Primary school children's knowledge of, and attitudes towards, healthy computer use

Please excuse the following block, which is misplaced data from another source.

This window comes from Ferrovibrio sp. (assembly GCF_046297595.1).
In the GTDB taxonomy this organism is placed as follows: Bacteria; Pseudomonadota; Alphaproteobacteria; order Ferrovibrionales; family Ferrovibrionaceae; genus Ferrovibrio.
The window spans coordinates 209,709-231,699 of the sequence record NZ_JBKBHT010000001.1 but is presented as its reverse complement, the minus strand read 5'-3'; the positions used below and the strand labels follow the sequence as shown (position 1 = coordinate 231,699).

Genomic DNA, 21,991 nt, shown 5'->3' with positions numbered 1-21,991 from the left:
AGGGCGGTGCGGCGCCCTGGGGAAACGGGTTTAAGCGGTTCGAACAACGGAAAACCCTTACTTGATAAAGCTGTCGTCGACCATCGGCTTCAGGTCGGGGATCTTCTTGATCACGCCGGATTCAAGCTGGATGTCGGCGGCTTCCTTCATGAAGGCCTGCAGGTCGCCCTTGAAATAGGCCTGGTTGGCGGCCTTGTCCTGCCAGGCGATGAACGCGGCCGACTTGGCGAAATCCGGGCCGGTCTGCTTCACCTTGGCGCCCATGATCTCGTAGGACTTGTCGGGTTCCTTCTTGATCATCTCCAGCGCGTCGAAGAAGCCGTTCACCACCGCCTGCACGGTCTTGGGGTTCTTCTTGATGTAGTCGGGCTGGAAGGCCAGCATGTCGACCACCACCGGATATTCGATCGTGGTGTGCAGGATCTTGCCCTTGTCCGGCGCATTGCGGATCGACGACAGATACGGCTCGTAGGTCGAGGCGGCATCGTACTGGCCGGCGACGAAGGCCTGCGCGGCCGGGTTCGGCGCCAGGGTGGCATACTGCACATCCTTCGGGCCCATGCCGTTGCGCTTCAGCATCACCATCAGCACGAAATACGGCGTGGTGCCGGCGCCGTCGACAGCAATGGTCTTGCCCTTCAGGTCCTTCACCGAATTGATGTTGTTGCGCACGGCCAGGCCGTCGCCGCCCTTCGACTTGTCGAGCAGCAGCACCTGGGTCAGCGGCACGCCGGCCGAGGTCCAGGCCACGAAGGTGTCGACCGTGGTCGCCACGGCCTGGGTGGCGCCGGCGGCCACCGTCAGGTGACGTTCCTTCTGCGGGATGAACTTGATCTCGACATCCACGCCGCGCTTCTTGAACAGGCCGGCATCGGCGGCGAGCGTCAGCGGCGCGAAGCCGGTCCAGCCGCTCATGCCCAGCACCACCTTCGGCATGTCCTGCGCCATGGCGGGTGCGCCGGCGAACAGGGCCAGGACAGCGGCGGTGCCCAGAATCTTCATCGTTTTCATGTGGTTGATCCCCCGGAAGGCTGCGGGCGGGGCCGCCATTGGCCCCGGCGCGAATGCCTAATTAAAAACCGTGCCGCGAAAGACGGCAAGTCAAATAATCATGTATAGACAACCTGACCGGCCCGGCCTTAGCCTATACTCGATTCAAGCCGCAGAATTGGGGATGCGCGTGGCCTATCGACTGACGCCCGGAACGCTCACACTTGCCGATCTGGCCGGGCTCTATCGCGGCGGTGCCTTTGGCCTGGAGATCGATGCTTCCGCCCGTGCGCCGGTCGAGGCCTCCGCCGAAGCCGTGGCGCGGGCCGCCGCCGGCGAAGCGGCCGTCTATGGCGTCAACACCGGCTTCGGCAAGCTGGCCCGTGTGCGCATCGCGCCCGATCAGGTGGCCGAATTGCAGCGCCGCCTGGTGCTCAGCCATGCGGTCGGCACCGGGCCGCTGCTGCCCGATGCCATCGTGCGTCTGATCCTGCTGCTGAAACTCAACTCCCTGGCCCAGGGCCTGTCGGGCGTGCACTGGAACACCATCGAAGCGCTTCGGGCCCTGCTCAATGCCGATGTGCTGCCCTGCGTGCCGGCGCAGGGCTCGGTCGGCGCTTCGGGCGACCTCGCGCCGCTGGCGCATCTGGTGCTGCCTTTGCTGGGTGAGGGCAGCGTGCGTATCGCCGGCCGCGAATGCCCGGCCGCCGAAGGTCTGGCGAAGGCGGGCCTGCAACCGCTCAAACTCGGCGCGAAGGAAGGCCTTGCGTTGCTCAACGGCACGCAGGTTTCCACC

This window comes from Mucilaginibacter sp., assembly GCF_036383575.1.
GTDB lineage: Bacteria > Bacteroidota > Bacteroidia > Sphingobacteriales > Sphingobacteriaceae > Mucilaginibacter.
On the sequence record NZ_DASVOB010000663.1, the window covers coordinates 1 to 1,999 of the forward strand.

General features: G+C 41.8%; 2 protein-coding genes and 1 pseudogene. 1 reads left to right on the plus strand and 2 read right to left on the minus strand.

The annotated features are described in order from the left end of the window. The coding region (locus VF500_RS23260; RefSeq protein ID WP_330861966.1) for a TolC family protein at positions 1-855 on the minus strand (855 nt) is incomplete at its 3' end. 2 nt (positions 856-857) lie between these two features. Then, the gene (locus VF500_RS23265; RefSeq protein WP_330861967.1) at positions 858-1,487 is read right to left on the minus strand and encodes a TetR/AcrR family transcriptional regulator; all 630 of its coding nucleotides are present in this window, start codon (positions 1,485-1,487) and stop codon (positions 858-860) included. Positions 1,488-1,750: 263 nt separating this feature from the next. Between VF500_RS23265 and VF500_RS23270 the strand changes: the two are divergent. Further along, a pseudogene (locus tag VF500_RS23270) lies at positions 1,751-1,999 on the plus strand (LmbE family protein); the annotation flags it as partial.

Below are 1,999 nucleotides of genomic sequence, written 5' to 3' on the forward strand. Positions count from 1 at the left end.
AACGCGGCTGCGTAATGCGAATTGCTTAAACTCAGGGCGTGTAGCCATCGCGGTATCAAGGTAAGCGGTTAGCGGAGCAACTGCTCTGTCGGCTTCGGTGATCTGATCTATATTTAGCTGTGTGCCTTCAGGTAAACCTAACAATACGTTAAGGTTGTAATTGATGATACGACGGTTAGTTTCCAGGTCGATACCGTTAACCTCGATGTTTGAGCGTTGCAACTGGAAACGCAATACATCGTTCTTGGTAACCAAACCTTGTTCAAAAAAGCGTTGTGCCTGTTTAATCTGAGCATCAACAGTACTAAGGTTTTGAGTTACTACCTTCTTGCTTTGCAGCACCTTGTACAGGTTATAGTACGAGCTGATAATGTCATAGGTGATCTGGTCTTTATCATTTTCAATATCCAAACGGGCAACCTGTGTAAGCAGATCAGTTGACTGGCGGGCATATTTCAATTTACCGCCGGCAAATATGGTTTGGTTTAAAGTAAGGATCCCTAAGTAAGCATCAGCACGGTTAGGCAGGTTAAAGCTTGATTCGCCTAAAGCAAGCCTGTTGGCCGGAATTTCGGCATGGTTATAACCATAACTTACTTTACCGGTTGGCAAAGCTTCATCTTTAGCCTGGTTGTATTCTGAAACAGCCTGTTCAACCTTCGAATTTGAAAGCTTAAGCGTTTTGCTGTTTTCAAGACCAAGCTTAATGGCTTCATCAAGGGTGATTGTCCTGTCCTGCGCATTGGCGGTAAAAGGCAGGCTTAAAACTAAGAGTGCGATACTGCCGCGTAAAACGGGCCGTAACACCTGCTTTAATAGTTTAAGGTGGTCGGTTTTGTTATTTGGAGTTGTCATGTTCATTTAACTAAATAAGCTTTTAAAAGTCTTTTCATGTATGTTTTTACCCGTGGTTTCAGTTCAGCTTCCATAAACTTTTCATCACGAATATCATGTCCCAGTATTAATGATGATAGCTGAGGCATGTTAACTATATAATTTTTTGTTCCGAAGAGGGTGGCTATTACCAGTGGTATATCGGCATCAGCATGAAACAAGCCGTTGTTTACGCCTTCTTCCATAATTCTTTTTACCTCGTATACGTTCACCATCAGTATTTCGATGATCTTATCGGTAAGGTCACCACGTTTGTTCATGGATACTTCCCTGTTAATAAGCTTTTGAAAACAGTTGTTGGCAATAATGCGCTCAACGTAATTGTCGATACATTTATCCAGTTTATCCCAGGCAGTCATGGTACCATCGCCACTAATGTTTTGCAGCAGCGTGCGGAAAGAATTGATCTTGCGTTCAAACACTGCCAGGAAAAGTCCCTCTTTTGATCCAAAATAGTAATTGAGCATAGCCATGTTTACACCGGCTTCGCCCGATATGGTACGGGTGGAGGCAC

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Background: Australian children as young as five years are using computers in the home and school environments with increased frequency and longer duration as they age. Consequently, they may be exposed to risk factors for the development of physical health problems described in studies of adult computer users. To date schools have focused on providing children with the latest computer technologies; with far less attention given to appropriate workstations, ergonomics education and incorporating safe computing practices. By better understanding children’s attitudes and knowledge, a directional approach to the development of an ergonomics education program may be established using a health promotion framework to encourage healthy computing behaviors. Objective: The purpose of this study was to identify children’s knowledge of, and attitudes towards healthy computing. Method: A cross-sectional inferential study of 537 Australian school children (aged 9 to 11 years) from Catholic Education Schools across Western Australia was conducted. Multiple logistic regression analyses identified that children’s beliefs and attitudes about the negative health effects of computers were found to be most associated with unhealthy computing behaviors. Results: Children lacked sufficient knowledge about the importance of postural and task variation, but had sufficient knowledge about adjusting workstation furniture specific to healthy computer use.
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